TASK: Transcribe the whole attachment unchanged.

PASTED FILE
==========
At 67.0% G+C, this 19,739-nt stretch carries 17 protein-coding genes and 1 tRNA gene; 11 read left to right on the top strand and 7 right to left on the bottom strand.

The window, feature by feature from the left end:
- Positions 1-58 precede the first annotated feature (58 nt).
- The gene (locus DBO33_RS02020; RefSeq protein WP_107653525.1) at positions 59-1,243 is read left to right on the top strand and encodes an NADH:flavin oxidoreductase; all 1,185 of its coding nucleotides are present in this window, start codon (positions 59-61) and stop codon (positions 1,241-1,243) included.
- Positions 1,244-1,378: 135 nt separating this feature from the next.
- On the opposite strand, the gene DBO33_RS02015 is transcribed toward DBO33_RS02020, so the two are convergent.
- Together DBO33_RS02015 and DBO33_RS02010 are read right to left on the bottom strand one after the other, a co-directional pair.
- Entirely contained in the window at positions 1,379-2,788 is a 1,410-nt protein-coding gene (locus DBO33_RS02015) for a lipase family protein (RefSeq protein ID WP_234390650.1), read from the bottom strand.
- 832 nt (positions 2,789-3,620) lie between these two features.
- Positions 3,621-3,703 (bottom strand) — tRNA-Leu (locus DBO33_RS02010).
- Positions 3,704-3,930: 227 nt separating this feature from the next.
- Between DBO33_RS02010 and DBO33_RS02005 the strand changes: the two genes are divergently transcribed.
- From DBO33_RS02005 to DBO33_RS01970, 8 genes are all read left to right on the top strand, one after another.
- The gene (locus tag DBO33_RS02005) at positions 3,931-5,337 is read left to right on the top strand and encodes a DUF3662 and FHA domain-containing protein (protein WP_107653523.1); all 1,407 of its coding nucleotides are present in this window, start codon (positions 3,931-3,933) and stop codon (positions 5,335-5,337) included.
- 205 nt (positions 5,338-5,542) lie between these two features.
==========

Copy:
At 67.0% G+C, this 19,739-nt stretch carries 17 protein-coding genes and 1 tRNA gene; 11 read left to right on the top strand and 7 right to left on the bottom strand.

The window, feature by feature from the left end:
- Positions 1-58 precede the first annotated feature (58 nt).
- The gene (locus DBO33_RS02020; RefSeq protein WP_107653525.1) at positions 59-1,243 is read left to right on the top strand and encodes an NADH:flavin oxidoreductase; all 1,185 of its coding nucleotides are present in this window, start codon (positions 59-61) and stop codon (positions 1,241-1,243) included.
- Positions 1,244-1,378: 135 nt separating this feature from the next.
- On the opposite strand, the gene DBO33_RS02015 is transcribed toward DBO33_RS02020, so the two are convergent.
- Together DBO33_RS02015 and DBO33_RS02010 are read right to left on the bottom strand one after the other, a co-directional pair.
- Entirely contained in the window at positions 1,379-2,788 is a 1,410-nt protein-coding gene (locus DBO33_RS02015) for a lipase family protein (RefSeq protein ID WP_234390650.1), read from the bottom strand.
- 832 nt (positions 2,789-3,620) lie between these two features.
- Positions 3,621-3,703 (bottom strand) — tRNA-Leu (locus DBO33_RS02010).
- Positions 3,704-3,930: 227 nt separating this feature from the next.
- Between DBO33_RS02010 and DBO33_RS02005 the strand changes: the two genes are divergently transcribed.
- From DBO33_RS02005 to DBO33_RS01970, 8 genes are all read left to right on the top strand, one after another.
- The gene (locus tag DBO33_RS02005) at positions 3,931-5,337 is read left to right on the top strand and encodes a DUF3662 and FHA domain-containing protein (protein WP_107653523.1); all 1,407 of its coding nucleotides are present in this window, start codon (positions 3,931-3,933) and stop codon (positions 5,335-5,337) included.
- 205 nt (positions 5,338-5,542) lie between these two features.